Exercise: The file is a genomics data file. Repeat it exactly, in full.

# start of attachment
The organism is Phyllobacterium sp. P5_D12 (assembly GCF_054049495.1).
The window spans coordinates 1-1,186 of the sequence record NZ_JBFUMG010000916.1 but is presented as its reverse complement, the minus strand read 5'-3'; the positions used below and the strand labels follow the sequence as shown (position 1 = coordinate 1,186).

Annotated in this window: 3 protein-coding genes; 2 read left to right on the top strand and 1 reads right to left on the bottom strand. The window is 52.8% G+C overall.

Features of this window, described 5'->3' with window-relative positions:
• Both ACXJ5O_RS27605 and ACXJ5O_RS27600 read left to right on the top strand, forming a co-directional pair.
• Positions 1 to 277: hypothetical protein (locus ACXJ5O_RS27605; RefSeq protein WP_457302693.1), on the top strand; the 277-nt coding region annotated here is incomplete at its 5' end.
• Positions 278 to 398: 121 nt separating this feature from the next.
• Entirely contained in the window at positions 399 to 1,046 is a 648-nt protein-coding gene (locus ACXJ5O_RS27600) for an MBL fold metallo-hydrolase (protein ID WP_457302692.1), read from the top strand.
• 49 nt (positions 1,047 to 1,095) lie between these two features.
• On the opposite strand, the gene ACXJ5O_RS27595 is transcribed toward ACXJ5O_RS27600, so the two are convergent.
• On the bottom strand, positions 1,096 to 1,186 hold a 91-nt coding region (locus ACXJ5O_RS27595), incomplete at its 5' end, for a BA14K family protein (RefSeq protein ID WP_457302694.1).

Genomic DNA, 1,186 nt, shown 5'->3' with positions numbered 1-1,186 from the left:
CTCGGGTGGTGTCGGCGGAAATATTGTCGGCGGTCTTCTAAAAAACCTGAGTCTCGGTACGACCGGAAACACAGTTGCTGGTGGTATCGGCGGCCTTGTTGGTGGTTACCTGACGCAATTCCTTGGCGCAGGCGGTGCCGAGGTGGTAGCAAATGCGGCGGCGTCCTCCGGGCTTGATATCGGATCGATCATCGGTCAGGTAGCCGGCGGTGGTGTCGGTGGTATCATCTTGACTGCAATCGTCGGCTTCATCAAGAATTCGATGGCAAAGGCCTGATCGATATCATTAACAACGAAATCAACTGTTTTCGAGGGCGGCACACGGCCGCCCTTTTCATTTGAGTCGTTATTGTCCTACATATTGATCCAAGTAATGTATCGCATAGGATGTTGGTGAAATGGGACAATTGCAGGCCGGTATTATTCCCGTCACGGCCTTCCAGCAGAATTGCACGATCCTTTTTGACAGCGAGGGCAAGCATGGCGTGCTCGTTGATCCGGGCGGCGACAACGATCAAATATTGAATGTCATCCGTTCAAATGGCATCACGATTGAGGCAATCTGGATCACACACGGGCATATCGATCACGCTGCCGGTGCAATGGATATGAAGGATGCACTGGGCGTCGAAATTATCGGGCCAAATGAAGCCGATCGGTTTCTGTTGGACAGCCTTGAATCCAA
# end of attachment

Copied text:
The organism is Phyllobacterium sp. P5_D12 (assembly GCF_054049495.1).
The window spans coordinates 1-1,186 of the sequence record NZ_JBFUMG010000916.1 but is presented as its reverse complement, the minus strand read 5'-3'; the positions used below and the strand labels follow the sequence as shown (position 1 = coordinate 1,186).

Annotated in this window: 3 protein-coding genes; 2 read left to right on the top strand and 1 reads right to left on the bottom strand. The window is 52.8% G+C overall.

Features of this window, described 5'->3' with window-relative positions:
• Both ACXJ5O_RS27605 and ACXJ5O_RS27600 read left to right on the top strand, forming a co-directional pair.
• Positions 1 to 277: hypothetical protein (locus ACXJ5O_RS27605; RefSeq protein WP_457302693.1), on the top strand; the 277-nt coding region annotated here is incomplete at its 5' end.
• Positions 278 to 398: 121 nt separating this feature from the next.
• Entirely contained in the window at positions 399 to 1,046 is a 648-nt protein-coding gene (locus ACXJ5O_RS27600) for an MBL fold metallo-hydrolase (protein ID WP_457302692.1), read from the top strand.
• 49 nt (positions 1,047 to 1,095) lie between these two features.
• On the opposite strand, the gene ACXJ5O_RS27595 is transcribed toward ACXJ5O_RS27600, so the two are convergent.
• On the bottom strand, positions 1,096 to 1,186 hold a 91-nt coding region (locus ACXJ5O_RS27595), incomplete at its 5' end, for a BA14K family protein (RefSeq protein ID WP_457302694.1).

Genomic DNA, 1,186 nt, shown 5'->3' with positions numbered 1-1,186 from the left:
CTCGGGTGGTGTCGGCGGAAATATTGTCGGCGGTCTTCTAAAAAACCTGAGTCTCGGTACGACCGGAAACACAGTTGCTGGTGGTATCGGCGGCCTTGTTGGTGGTTACCTGACGCAATTCCTTGGCGCAGGCGGTGCCGAGGTGGTAGCAAATGCGGCGGCGTCCTCCGGGCTTGATATCGGATCGATCATCGGTCAGGTAGCCGGCGGTGGTGTCGGTGGTATCATCTTGACTGCAATCGTCGGCTTCATCAAGAATTCGATGGCAAAGGCCTGATCGATATCATTAACAACGAAATCAACTGTTTTCGAGGGCGGCACACGGCCGCCCTTTTCATTTGAGTCGTTATTGTCCTACATATTGATCCAAGTAATGTATCGCATAGGATGTTGGTGAAATGGGACAATTGCAGGCCGGTATTATTCCCGTCACGGCCTTCCAGCAGAATTGCACGATCCTTTTTGACAGCGAGGGCAAGCATGGCGTGCTCGTTGATCCGGGCGGCGACAACGATCAAATATTGAATGTCATCCGTTCAAATGGCATCACGATTGAGGCAATCTGGATCACACACGGGCATATCGATCACGCTGCCGGTGCAATGGATATGAAGGATGCACTGGGCGTCGAAATTATCGGGCCAAATGAAGCCGATCGGTTTCTGTTGGACAGCCTTGAATCCAA